Walking Tour of Dubrovnik, Croatia
This lovely, walled Croatian city on the Adriatic Sea coast has had its share of misfortune. A devastating earthquake in 1667 practically leveled the town, while bombings and rocket attacks in 1991 did more damage. However, Dubrovnik has emerged, like a phoenix, and has captured the hearts and imagination of the world and become a major tourist destination in Eastern Europe.
My walk begins at the Onofrio Fountain, a component of the still-functioning water-supply system, at the western end of town, near the Pile Gate, the main entryway into the city. In a niche above the archway of the gate is a statue of St Blaise, the patron saint of the city. Opposite the fountain is the St Saviour Church, one of numerous religious buildings in town.
The main thoroughfare that runs eastward from here is known as the Placa (also called the Stradun) and is the city’s main shopping street as well. Begin walking down the Placa. On your left is the Franciscan Monastery and Museum. Be sure to check out the lovely cloister as you wander around the interior.
Stroll down the beautifully paved Placa, browsing in the shops and cafes and admiring the pretty, Baroque buildings which line the avenue, along the way to Luza Square, the main square of the city and its most popular gathering place. Here you will find the Clock Tower, where a pair of little, green men, Baro and Maro, ring in each hour. Also on the square is the Orlando Column, dedicated to the French hero, Roland, of Song of Roland fame.
At the north end of the square is the Sponza Palace which was the former Customs House, when built in 1516. It once safeguarded the state treasury and now houses Dubrovnik’s city archives.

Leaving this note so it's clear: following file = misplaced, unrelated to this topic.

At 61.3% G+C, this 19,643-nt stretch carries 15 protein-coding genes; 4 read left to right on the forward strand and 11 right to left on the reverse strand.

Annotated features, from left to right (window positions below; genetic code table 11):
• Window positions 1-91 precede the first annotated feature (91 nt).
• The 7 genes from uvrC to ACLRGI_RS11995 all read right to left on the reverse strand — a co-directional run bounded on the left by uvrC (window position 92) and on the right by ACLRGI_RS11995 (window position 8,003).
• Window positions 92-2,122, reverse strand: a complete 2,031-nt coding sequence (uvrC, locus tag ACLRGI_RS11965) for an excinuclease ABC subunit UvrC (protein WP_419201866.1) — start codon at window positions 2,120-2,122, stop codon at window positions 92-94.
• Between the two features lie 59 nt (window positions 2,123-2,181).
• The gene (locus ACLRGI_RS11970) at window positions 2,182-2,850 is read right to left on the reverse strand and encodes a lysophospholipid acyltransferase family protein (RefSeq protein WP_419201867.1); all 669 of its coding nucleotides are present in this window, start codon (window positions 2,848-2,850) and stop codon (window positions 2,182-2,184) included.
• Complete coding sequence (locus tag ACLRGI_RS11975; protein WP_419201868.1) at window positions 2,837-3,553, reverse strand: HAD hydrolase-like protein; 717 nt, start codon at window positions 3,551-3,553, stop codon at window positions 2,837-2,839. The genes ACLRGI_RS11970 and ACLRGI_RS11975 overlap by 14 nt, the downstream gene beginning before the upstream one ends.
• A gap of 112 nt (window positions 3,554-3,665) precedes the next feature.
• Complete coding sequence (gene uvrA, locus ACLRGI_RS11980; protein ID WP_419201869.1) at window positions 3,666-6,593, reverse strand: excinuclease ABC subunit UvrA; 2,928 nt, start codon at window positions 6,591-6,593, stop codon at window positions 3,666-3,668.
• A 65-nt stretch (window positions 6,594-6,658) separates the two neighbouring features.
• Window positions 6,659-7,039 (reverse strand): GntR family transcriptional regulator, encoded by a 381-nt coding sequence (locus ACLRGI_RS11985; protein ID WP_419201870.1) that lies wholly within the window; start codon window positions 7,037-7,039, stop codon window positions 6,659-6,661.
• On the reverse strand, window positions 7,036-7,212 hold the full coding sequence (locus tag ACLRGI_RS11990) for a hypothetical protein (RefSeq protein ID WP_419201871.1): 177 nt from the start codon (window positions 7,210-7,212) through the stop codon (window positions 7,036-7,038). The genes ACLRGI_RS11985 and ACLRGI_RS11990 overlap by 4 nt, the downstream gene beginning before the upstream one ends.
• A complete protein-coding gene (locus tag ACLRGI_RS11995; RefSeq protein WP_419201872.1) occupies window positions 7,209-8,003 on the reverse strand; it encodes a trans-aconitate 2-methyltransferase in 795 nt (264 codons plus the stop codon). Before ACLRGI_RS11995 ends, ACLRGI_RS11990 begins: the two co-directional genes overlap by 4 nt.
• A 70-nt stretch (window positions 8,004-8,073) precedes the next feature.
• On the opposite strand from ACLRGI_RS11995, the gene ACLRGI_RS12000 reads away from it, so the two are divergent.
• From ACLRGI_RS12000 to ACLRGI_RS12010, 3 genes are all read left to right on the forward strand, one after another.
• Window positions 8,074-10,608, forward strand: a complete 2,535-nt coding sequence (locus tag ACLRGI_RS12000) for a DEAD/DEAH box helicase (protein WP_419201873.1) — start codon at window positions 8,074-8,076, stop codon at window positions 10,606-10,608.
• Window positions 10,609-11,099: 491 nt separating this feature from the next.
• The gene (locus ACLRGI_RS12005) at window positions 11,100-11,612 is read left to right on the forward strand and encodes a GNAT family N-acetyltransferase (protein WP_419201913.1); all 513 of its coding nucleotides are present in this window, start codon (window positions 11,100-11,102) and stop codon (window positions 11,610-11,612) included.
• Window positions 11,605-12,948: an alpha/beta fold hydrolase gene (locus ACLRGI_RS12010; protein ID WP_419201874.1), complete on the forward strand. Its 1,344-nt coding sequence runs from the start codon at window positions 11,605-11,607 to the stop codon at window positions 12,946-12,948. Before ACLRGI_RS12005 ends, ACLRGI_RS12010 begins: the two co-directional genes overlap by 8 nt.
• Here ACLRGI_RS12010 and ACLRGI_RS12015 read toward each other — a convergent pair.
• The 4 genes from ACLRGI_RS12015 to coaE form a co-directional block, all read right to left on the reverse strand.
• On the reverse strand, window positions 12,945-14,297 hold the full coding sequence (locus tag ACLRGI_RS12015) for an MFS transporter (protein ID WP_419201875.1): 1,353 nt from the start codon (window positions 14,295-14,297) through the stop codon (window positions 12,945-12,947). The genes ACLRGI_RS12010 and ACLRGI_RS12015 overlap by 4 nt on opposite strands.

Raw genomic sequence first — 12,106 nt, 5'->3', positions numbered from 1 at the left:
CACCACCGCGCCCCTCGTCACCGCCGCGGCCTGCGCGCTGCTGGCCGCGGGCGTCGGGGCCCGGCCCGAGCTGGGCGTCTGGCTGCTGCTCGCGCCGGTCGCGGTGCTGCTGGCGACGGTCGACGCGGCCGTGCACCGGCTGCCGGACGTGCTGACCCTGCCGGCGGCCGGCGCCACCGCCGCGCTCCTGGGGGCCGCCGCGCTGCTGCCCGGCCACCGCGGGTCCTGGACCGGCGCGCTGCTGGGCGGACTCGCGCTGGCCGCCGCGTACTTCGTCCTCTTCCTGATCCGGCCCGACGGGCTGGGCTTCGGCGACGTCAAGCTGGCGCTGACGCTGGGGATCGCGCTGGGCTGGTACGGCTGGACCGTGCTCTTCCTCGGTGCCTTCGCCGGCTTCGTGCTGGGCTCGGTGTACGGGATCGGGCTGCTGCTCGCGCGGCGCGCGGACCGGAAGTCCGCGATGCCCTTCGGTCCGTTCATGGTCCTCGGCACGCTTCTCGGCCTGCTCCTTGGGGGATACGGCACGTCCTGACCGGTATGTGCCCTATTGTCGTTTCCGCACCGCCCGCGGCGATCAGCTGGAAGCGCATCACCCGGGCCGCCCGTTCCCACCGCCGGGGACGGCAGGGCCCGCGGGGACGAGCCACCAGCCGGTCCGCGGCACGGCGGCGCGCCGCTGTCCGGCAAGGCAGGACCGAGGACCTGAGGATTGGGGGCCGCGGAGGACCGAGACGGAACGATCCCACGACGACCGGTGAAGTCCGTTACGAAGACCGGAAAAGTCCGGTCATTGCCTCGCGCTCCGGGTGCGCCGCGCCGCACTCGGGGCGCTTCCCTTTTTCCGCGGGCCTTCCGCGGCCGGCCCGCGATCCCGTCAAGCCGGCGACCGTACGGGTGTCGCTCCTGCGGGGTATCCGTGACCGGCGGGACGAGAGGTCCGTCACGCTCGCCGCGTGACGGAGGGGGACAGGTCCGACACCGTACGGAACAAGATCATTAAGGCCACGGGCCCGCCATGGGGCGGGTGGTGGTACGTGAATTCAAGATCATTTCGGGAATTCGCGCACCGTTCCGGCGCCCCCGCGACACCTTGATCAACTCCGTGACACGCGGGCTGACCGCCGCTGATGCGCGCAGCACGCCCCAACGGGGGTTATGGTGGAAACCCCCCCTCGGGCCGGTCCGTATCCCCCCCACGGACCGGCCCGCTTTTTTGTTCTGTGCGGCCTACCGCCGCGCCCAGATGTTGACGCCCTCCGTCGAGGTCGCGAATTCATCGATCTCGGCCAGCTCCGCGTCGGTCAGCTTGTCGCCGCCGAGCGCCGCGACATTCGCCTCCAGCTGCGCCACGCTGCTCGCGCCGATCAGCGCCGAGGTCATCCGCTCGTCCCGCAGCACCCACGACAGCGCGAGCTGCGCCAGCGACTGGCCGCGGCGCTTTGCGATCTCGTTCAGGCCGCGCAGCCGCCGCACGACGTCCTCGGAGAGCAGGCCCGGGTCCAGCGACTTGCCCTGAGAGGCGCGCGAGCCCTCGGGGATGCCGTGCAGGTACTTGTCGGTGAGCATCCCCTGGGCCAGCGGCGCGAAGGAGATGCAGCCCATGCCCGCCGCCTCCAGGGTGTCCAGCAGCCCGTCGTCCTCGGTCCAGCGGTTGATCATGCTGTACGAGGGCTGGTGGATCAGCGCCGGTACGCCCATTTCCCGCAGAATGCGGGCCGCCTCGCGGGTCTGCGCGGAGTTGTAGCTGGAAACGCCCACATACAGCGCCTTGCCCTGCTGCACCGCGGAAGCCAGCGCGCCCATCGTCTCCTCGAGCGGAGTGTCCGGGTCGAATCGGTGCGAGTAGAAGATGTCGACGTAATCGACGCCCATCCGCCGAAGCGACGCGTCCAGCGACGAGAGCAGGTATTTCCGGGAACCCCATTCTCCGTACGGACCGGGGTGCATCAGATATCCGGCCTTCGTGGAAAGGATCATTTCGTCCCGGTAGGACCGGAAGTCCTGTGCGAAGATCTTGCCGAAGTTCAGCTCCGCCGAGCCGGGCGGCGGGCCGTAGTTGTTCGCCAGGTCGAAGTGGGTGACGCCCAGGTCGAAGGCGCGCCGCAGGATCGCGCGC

Take Svetog Dominika northward, past the palace and alongside the city walls to reach the Dominican Monastery and Museum. Again, stroll the tranquil grounds and check out the many artifacts in the museum. When finished, continue past the monastery on Svetog Dominika to the Ploce Gate and out of the city to check out Revelin Fort, one of the city’s most prominent and strongest fortifications.
Return to the city and to Luza Square, then continue south, across the square and beyond on Pred Dvorom. On your left is the beautiful Rector’s Palace, once home of the city’s top official, now a museum. Opposite the palace is St Blaise’s Church. The martyr’s statue, inside, holds a model of the city prior to the famous earthquake that destroyed much of it.
Continue down Pred Dvorom to Dubrovnik’s Cathedral of the Assumption of the Virgin. Be sure to notice the ornate altars and fine artwork within.
Exit to the west, straight ahead from the front of the Cathedral, to reach another large square, Gunduliceva Poljana. In this good-sized, oblong space, lined by more Baroque houses, the city’s Morning Market is held. It also hosts summer concerts.
Exit the square to the north on Lucarica, which leads back to Luza Square. Turn left and walk back up the Placa to the walk’s starting point. However, no visit to Dubrovnik would be complete without a stroll along the incredible City Walls which make a two kilometer circuit around the perimeter of town. You can access the walls here at the Pile Gate. Try to save enough time to make a complete trip around to get a variety of different views of the city within and coastal scenery outside the walls.